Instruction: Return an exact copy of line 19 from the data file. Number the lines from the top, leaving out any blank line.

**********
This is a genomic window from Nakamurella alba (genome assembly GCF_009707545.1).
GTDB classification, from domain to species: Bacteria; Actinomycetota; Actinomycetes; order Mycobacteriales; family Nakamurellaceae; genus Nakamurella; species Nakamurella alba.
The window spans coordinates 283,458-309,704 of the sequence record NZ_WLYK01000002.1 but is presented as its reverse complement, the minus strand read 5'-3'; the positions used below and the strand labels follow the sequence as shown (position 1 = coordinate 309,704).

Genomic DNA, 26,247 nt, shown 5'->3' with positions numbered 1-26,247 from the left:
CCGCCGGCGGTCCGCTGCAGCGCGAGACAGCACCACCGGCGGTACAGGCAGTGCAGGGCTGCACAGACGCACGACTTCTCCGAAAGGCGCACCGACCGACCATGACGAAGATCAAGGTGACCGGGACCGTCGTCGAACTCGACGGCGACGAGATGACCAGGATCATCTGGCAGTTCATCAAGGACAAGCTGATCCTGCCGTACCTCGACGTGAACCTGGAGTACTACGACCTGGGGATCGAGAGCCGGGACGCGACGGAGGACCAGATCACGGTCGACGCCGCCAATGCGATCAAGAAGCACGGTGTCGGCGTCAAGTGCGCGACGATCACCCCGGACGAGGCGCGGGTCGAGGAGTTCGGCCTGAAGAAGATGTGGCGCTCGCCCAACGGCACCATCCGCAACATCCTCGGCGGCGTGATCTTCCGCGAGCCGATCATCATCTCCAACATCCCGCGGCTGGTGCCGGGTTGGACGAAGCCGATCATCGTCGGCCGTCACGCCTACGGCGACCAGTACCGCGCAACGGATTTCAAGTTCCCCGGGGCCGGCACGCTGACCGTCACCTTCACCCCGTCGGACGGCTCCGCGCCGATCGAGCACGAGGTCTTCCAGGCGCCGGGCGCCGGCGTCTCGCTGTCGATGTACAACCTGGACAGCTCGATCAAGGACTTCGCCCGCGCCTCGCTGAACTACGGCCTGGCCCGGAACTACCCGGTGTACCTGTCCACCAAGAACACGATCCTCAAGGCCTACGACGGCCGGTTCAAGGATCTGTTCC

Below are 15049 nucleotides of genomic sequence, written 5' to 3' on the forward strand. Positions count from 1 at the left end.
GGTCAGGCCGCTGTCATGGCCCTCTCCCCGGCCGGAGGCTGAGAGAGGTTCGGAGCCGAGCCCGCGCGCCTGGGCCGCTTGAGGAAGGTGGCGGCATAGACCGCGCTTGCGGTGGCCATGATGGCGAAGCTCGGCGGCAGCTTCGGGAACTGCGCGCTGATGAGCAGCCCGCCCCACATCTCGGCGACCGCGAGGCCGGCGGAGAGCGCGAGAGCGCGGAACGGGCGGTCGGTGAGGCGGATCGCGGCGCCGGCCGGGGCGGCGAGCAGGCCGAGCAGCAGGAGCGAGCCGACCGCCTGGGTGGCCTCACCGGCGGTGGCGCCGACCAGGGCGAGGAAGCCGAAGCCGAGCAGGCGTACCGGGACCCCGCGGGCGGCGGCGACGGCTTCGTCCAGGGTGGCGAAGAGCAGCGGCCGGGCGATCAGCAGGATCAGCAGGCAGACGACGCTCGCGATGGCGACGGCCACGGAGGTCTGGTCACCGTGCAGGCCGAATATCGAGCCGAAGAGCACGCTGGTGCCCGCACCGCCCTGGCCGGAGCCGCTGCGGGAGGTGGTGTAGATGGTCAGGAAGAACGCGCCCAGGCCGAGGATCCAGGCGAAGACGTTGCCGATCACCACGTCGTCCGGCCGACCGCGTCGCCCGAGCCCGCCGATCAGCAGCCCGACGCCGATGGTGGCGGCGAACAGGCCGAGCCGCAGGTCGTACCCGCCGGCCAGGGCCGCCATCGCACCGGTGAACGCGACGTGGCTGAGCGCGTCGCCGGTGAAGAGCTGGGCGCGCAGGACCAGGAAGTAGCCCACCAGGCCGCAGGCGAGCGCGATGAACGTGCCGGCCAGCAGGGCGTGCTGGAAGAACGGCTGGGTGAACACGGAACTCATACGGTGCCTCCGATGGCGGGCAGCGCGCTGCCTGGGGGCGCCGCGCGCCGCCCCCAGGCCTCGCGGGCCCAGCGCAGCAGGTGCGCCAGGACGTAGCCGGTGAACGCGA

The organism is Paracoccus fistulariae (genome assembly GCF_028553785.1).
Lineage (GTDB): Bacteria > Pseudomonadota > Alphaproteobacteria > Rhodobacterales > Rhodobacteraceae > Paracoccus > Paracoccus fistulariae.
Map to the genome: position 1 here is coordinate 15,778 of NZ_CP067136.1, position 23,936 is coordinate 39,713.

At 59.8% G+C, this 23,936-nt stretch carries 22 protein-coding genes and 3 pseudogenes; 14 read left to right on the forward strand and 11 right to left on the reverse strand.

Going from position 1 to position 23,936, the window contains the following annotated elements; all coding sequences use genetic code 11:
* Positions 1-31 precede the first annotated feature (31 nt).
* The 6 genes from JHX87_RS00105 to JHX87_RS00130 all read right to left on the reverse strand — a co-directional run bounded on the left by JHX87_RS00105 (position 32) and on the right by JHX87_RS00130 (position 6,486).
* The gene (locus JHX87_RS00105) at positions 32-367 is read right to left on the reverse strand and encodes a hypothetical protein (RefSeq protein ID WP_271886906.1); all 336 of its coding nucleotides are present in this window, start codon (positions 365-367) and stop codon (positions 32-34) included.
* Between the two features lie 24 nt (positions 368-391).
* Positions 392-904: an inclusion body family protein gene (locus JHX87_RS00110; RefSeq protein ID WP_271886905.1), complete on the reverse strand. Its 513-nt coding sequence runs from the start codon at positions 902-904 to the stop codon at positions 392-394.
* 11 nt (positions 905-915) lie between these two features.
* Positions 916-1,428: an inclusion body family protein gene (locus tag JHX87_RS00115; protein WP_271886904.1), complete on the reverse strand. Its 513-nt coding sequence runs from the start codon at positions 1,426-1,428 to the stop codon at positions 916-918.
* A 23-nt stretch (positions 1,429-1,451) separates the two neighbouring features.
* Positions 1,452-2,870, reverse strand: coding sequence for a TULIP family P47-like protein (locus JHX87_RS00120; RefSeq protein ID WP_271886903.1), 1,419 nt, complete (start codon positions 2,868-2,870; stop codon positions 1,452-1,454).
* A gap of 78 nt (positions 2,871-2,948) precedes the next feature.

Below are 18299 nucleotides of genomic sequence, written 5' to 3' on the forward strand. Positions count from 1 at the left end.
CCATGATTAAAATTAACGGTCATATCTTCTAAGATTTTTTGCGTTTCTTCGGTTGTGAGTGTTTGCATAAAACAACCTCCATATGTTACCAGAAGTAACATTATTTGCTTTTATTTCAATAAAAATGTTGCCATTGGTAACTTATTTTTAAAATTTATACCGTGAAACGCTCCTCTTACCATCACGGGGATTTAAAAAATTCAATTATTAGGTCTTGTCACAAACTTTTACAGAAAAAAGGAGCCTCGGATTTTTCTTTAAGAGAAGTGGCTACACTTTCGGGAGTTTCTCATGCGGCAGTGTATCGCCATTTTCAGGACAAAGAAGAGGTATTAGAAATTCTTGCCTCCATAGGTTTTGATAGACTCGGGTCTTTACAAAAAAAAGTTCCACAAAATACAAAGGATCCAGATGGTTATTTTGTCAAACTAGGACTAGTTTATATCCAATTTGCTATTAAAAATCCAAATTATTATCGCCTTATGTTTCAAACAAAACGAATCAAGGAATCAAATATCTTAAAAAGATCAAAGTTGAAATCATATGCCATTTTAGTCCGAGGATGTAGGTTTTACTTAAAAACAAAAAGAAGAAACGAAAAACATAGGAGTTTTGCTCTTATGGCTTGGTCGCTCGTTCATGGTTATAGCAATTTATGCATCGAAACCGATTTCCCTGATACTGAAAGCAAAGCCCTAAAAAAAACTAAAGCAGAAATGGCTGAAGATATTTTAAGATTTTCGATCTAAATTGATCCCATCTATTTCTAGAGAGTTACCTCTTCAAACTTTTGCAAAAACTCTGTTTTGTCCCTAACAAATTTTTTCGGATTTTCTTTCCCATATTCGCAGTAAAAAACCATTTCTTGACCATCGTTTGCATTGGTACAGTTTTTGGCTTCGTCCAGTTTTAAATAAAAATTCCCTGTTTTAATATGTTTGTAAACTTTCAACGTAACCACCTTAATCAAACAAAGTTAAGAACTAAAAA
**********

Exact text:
* Positions 916-1,428: an inclusion body family protein gene (locus tag JHX87_RS00115; protein WP_271886904.1), complete on the reverse strand. Its 513-nt coding sequence runs from the start codon at positions 1,426-1,428 to the stop codon at positions 916-918.